Announcement

Collapse

Forum rules and expectations

Hello, and welcome to the forums at the Nautilus Drydocks, formerly Sub-driver.com!

We welcome anyone with a passion for submarines and a desire to learn and share knowledge about this fascinating hobby. Use of these forums indicates your intention to abide by our code of conduct:


1. No spam. All automated messages, advertisements, and links to competitor websites will be deleted immediately.

2. Please post in relevant sub-forums only. Messages posted in the wrong topic area will be removed and placed in the correct sub-forum by moderators.

3. Respect other users. No flaming or abusing fellow forum members. Users who continue to post inflammatory, abusive comments will be deleted from the forum after or without a warning.

4. No threats or harassment of other users will be tolerated. Any instance of threatening or harassing behavior is grounds for deletion from the forums.

5. No profanity or pornography is allowed. Posts containing adult material will be deleted.

6. No re-posting of copyrighted materials or other illegal content is allowed. Any posts containing illegal content or copyrighted materials will be deleted.
See more
See less

Sub Antennas

Collapse
X
  • Filter
  • Time
  • Show
Clear All
new posts

  • Sub Antennas

    Here in the UK most of the RC models/modellers now use 2.4GHz, but fortunately I have several 27MHz kits. These are leftovers from my aeromodelling days, but I expected this frequency to be OK for model subs. However, on my Kriegsmarine Type VIIC I have found the range, even on the surface, to be only about 15 feet. So, my question is, what is the best arrangement for the receiver antenna? At present my antenna is about 2 feet of single wire strung around the inside of the water tight compartment. I wonder if it would be better for it to be outside the WTC, i.e. in clear water?
    Any suggestions and advice would be most welcome; perhaps I might add that I've looked around the internet and it seems this topic is never mentioned.

  • #2
    I cannot speak to 27MHz specifically, but I have found little difference between running my 75MHz in the tube or out of the tube. The biggest benefit I have seen is reducing noise in my system (make sure capacitors are installed on the motors and use ferrite rings on noisy channels. Consider also the older systems may not have the best filtering of signals or the older AM radios were prone to interference. I have a old 27MHz system I am about to send off for tuning to a receiver, so hopefully I can speak from a more educated experience in the near future.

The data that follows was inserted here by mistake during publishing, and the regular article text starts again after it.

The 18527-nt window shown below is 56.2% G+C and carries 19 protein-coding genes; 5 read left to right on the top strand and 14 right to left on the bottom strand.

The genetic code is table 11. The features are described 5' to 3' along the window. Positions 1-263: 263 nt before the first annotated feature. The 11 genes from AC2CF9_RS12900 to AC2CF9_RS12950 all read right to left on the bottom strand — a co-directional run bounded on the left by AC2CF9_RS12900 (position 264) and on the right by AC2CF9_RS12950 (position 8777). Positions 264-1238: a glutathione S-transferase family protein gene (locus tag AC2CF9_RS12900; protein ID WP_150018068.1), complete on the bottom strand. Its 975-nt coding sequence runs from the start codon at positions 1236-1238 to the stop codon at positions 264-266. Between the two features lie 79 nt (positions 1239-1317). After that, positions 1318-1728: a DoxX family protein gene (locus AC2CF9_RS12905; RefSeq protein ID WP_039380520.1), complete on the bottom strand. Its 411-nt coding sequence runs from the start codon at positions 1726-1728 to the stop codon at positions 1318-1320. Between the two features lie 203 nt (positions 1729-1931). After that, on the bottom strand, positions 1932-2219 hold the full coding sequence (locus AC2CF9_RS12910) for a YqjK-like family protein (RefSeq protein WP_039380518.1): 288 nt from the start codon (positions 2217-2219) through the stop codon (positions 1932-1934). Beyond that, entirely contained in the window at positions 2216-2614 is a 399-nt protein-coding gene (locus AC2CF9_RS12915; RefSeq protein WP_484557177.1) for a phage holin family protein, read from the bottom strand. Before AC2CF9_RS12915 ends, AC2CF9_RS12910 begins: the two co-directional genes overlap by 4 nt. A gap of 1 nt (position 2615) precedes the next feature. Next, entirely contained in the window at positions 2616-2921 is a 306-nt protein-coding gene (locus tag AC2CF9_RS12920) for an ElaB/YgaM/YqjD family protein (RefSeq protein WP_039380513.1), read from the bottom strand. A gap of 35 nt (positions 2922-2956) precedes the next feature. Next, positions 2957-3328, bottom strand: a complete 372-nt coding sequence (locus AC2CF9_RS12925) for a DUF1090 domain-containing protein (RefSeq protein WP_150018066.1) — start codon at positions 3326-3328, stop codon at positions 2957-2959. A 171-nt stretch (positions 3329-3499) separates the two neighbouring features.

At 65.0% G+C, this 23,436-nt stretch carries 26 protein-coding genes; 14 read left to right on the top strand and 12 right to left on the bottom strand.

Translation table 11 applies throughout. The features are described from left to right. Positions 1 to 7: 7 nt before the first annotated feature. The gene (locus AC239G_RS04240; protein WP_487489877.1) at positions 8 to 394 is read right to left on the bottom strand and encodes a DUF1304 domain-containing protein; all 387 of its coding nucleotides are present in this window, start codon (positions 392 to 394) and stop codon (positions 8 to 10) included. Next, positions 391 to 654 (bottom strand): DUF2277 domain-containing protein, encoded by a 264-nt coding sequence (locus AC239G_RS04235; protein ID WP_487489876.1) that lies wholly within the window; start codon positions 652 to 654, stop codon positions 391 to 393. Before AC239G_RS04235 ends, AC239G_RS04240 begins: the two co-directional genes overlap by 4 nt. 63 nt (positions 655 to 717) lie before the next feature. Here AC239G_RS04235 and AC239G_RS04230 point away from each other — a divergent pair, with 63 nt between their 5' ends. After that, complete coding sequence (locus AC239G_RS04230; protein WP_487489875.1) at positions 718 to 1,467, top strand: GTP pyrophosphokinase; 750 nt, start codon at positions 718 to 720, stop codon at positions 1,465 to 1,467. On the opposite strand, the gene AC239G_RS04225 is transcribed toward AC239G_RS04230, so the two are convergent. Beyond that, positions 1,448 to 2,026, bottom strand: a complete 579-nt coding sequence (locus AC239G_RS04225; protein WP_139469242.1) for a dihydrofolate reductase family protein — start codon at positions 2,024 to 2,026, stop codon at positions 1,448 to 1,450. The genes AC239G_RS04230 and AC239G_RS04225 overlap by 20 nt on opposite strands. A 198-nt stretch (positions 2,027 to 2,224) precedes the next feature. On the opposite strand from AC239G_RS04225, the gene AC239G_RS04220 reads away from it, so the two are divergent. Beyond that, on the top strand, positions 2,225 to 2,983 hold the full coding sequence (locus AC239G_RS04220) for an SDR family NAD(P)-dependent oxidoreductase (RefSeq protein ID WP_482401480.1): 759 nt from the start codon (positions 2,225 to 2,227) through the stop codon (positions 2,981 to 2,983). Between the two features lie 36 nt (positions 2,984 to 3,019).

Peace,
    Tom
    If you can cut, drill, saw, hit things and swear a lot, you're well on the way to building a working model sub.

    Comment


    • #3
      Hello Mike,

      I'm in the UK. I'll add a little to Tom's advice. Most of us use 40mhz, but 27mhz equipment should work just fine. Later sets were only available in the higher frequency once that band became available in the 1980's, many of those sets benefited from digital signal processing which tends to remove glitches in the signal by filtering them out before they get to the servo, very worthwhile on subs.

      Nowadays there is only a small amount of 40mhz equipment available as a result of the switch to 2.4ghz. Some modellers have found the 458mhz and 868mhz equipment works well enough for them underwater, with the lower frequency giving the best range. This equipment can be purchased new, and so can benefit from the many advances in R/C technology.

      You're not specific about that 15 feet range. If you mean depth, that's good going, if you mean from the bankside, then that's poor range. Generally the deeper you go, the shallower you can dive and maintain a signal, however the most limiting factor is generally your ability to see what the model is doing rather than the radio signal.

      Placing the aerial in the wet should improve things, but only by a small amount. You must add a blob of slow cure epoxy or similar waterproof glue/mastic to the end of the aerial to prevent water drawing through the cable under capillary reaction.

      As most manufacturers discontinued multi-channel 27mhz sets once 40mhz became legal, I would guess your sets are over thirty years old. Some electronic parts age e.g. electrolytic capacitors, so your set(s) may not be firing on all cylinders and need a bit of a tune-up. Maybe do a good old fashioned range check in air.

      Also make sure you're operating in fresh water, if the water is salty or brackish, your range will either be diminished or non-existent unless you run an aerial to the surface. The mineral content in the water shorts out the signal.
      DIVE IN! Go on, go on, go on, go on, GO ON! http://www.diveintomodelsubmarines.co.uk

      Comment


      • #4
        Originally posted by mikew8760 View Post
        Here in the UK most of the RC models/modellers now use 2.4GHz, but fortunately I have several 27MHz kits. These are leftovers from my aeromodelling days, but I expected this frequency to be OK for model subs. However, on my Kriegsmarine Type VIIC I have found the range, even on the surface, to be only about 15 feet. So, my question is, what is the best arrangement for the receiver antenna? At present my antenna is about 2 feet of single wire strung around the inside of the water tight compartment. I wonder if it would be better for it to be outside the WTC, i.e. in clear water?
        Any suggestions and advice would be most welcome; perhaps I might add that I've looked around the internet and it seems this topic is never mentioned.
        When employing the antenna in the water it's a good practice to isolate the antenna itself from the interior of the dry space. Connect it through a threaded stud that runs throught the after bulkhead of the water tight bulkhead. Like so:




        The antenna elements are arranged as, short length of antenna between receiver and antenna stud - antenna stud - long length of antenna in the wet





        David
        Last edited by He Who Shall Not Be Named; 01-03-2019, 07:14 AM.
        "... well, that takes care of Jorgenson's theory!"

        Comment


        • #5
          I install a thru hull tube or it could be a pressure tap nipple in the WTC bulkhead. Then run the antenna wire out the fitting and into a "dry" tube made from a long piece of tygon with a plug in the far end and slipped onto the nipple. Now there is no cutting of the factory antenna, it stays out of the water and can be run thru out the wet area of the sub.

          Comment


          • #6